Fort Worth protesters face off with police on West 7th bridge over Trinity River
See full Star-Telegram article by Kaley Johnson here.
Hundreds of protesters who marched through downtown Fort Worth on Sunday night moved down West 7th Street, where they had an tense encounter with police on a bridge over the Trinity River.
Protesters locked arms as they approached a line of officers, some of whom were wearing riot gear and gas masks, blocking the other side of the bridge.
Police warned marchers that the protest had become an unlawful assembly and said they could be arrested if they didn’t leave the bridge.
The protesters got on their knees and chanted, “Hands up! Don’t shoot!”
Organizers began telling the crowd to walk away because they didn’t want any arrests, while some yelled back in disagreement. About half the group turned back, but others remained. They were trying to walk from downtown to the West 7th entertainment and cultural district, where many businesses and museums are located.
One man was detained by police shortly before 8:30 p.m. It was not immediately clear why he was arrested.
As of 9:40 p.m., protesters had been on the bridge for about two hours, demonstrating against police brutality.
Sam Schwartz and Sterling Gavinkski, both 24, said they came from Dallas to join the protest in Fort Worth. Hundreds of people in both cities have participated in protests over the past three days.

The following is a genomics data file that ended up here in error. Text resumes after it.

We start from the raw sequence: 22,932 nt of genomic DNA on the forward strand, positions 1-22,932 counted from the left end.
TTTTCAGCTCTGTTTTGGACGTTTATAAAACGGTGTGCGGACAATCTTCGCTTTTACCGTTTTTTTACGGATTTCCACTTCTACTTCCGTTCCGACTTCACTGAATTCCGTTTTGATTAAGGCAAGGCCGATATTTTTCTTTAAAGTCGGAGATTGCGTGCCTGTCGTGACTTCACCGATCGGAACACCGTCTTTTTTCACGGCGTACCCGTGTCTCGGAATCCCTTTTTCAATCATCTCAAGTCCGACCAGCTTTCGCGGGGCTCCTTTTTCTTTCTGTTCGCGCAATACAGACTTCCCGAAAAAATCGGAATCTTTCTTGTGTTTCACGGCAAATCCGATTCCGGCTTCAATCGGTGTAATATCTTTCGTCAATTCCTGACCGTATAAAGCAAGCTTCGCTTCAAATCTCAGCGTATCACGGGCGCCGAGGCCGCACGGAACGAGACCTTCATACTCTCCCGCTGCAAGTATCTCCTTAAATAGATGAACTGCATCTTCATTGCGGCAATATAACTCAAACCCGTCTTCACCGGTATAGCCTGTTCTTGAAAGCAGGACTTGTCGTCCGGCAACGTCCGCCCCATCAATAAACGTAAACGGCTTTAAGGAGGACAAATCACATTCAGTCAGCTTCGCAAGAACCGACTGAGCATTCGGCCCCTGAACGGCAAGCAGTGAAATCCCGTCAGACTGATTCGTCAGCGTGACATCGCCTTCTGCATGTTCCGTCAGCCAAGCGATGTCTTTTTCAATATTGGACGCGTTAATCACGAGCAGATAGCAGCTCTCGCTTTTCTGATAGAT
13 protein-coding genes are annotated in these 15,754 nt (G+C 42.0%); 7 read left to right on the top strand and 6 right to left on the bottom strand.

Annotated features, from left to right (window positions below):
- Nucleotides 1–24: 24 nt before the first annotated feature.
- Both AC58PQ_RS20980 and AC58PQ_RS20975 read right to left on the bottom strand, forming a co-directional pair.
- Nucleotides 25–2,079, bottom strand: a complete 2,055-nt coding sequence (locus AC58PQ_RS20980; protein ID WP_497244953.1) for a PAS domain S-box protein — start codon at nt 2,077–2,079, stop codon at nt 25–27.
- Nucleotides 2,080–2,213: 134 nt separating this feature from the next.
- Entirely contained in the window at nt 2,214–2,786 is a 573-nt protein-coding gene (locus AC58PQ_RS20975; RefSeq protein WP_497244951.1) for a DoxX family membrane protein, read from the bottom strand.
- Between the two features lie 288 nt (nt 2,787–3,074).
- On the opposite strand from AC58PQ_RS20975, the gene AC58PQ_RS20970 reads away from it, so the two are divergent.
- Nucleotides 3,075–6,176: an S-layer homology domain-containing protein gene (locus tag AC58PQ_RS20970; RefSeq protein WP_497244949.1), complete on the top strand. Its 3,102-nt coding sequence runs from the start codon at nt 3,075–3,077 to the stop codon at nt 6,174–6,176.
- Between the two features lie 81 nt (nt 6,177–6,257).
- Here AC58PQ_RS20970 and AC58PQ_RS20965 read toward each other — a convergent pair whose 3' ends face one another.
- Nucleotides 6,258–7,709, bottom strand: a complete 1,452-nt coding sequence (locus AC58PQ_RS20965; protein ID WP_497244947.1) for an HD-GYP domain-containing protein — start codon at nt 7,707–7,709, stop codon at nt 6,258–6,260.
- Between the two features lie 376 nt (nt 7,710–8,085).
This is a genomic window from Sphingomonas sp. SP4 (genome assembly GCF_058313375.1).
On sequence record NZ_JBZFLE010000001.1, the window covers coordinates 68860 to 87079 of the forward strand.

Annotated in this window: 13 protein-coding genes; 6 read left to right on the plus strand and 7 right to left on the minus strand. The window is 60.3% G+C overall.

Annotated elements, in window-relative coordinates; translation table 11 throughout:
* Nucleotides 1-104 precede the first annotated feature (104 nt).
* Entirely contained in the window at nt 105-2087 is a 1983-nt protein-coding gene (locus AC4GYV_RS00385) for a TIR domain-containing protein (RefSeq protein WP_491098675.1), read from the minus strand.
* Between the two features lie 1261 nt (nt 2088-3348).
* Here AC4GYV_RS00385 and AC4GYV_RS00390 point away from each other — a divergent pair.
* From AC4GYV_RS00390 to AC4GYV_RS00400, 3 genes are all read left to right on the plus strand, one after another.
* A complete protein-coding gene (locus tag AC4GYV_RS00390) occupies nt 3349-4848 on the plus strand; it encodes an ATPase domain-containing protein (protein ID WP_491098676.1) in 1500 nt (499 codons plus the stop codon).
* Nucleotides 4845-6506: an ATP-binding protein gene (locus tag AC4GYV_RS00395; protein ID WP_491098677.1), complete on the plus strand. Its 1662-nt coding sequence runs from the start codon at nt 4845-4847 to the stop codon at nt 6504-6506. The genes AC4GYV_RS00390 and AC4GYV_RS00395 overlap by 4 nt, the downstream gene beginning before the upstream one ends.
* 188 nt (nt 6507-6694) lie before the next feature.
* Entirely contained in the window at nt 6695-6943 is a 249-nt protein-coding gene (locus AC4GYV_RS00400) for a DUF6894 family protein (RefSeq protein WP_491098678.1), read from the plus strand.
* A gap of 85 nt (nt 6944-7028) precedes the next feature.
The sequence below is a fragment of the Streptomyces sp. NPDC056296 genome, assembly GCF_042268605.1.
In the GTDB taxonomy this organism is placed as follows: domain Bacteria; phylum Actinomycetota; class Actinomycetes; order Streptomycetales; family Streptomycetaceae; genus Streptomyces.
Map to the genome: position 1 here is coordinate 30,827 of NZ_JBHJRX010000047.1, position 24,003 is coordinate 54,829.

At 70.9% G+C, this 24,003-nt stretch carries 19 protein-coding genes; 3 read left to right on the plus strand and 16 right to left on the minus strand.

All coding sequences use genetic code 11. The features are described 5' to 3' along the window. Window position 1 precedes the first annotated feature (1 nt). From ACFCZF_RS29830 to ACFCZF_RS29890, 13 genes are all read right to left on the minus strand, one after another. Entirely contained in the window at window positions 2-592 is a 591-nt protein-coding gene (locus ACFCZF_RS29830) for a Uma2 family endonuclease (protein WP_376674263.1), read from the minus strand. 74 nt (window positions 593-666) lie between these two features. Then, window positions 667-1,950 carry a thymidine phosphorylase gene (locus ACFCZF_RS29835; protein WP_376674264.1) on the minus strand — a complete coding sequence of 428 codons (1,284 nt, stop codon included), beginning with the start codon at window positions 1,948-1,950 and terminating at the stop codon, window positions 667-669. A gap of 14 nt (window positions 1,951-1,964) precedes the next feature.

“There’s systematic oppression that’s rooted in our society and it’s been there as long as we’ve been alive,” Gavinkski said. “We’re here executing our free speech and standing up for what’s right.
“By the time we showed up in Dallas, everything was completely slowing down because they had militant groups on every corner,” he said. “We wanted to be involved in something.”
While protests in Fort Worth have been nonviolent, Dallas instituted a curfew beginning at 7 p.m. Sunday because some protesters there have looted businesses and damaged other property.
“It’s a much more scary vibe,” Schwartz said.
Maya Gunn, who joined Sunday’s march from the beginning, said police “were with us from the start, guiding us and walking with us. As soon as we get into the area of Fort Worth that really needs to hear our message, they stopped us and blocked us.”
“This is a very affluent area of Fort Worth,” she said. “A lot of rich, mainly white people live in this area. A lot of people who are affected by police brutality don’t look like them.”
Sarah Russell said she’s a teacher on the east side of Fort Worth.
“I have students of color, both black and Hispanic,” she said. “As a white woman, I’ve been quiet for too long. And I cannot love them as much as I do and not stand up for them.”
The protest has been “perfectly peaceful,” Russell said. “They literally stopped us for no reason.”
This is a developing story and will be updated.